I recently had the urge to make a human face. I was going for a strong male kind of look. There still seems like there are major things that i need to focus on, i just can not figure it out. Please crit as most as possible, i need a lot.
make his neck fatter, don’t make the face so flat. deepen the eyes, make the cheekbones more prominent, give his face a profile, it looks really flat.
Ya, i am not liking it to much i will probably start over, i would like some reference pictures although i do not know where to get them. Does anyone know?
A little hunting never hurt anyone. :]
EDIT: And here’s what looks to be some great reference for a male face. It’d be pretty butch looking if you squared up the top of his head a little and lowered his brow.
Edge loops are your friends, that’s all I can say. This tutorialmight help.
I tried to start the tutorial although, i am having problems getting the reference picture to align evenly. The front view is lower than the side view… Does anyone know why this happening?
Misaligned reference images are pretty much part of life, but there are a few tricks that keep things workable. For this example I am using the Valentyn reference images from 3d.sk available on this forum through the Blending Life Challenge thread.
Before starting Blender:
Create a blank image in your favorite image editor. Set the image size to the desired height and set the width to accommodate the number of references you will be using. While Blender will scale the height of the background image to match the correct aspect ratio in the 3D ortho view, I find that it’s easiest to use square references. For this example I chose 1024x2048 to line up front and side references.
Assign each reference image to a new layer. I use ‘File->Open as Layers’ or ‘Edit->Paste as->New Layer’ in GIMP, but other editors should have similar commands.
Scale each layer to match the height of the final image. Make sure to preserve the aspect ratio whenever you scale to avoid distorting the image proportions.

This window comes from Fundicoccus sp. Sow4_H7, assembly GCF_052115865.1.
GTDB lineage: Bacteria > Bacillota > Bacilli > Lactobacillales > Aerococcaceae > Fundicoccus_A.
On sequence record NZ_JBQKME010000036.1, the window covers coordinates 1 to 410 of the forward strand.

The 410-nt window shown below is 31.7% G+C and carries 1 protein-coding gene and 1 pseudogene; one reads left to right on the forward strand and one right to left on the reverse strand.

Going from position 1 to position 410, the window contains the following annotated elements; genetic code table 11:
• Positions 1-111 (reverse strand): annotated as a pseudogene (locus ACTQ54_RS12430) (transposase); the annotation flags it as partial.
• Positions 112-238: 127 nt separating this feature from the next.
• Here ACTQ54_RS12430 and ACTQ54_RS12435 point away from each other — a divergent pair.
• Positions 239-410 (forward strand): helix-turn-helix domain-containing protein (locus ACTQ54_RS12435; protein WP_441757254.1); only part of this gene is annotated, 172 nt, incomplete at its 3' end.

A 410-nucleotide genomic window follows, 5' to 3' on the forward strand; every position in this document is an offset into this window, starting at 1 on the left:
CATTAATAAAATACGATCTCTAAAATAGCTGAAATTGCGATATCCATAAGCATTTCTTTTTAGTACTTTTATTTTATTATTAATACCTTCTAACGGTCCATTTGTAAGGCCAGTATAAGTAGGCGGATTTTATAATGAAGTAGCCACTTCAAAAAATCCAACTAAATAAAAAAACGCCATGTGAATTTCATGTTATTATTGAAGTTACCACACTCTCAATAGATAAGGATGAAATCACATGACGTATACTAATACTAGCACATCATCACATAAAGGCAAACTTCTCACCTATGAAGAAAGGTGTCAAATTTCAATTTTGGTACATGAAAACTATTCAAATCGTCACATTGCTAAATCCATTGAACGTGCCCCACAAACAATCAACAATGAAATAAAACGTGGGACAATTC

Create two vertical guides to help center the references horizontally. For the 1024x2048 example, place the guides at 512px and 1536px. Center each image using the horizontal guides to establish a centerline for each reference. If necessary, rotate the front image to match the centerline.
Create a set of horizontal guides lined up to the major features on the front reference. In this case, I am using the outer corner of the eye, the top of the ear, tip of the nose, center of the lips and base of the chin.
- Now the tough part. Rotate, scale and move the side reference image until the features line up as well as possible. In this case the model has his head tilted slightly back in the side reference, so there’s no way to get a perfect match. As in #3 above, make sure to preserve the aspect ratio whenever you scale the image.
- Fill in the background layer if desired and save two copies of your setup. Crop each copy to give you your final front and side references.
Choose one view as your ‘absolute’ reference and stick with it.
For large scale features such as the overall shape of the head and face any misalignment should not make too much of a difference. For example, first shape the head using the side view a a reference and tweak the results to match the front view.
For small scale features such as the details of the eyes, nose, mouth and ears, you can adjust the Y offset of one reference to better match the other. If you are using the front image as your absolute reference, adjust the Y offset in the side view. You will probably need to enter numerical values for the Y offset since the necessary changes should be very small.
Remember that misaligned references are a fact of life. If the model has their eyes wide open in the front reference and is blinking in the side reference then there’s not much you can do about it. Once you have the major details worked out open up a 3/4 view image and keep pushing vertices until things look right.
Once you are finished modeling the face and head you may need to rotate the head and tweak the neck to match up with the original side or full body image.
Study anatomy. Read tutorials. Examine the forms and features on the faces of people you see every day. Pick up a pencil and paper and do a few rough sketches of your subject before sitting down in front of the computer. If your model sucks, delete it and start from scratch – repeat as necessary.
Most of all, keep on Blending!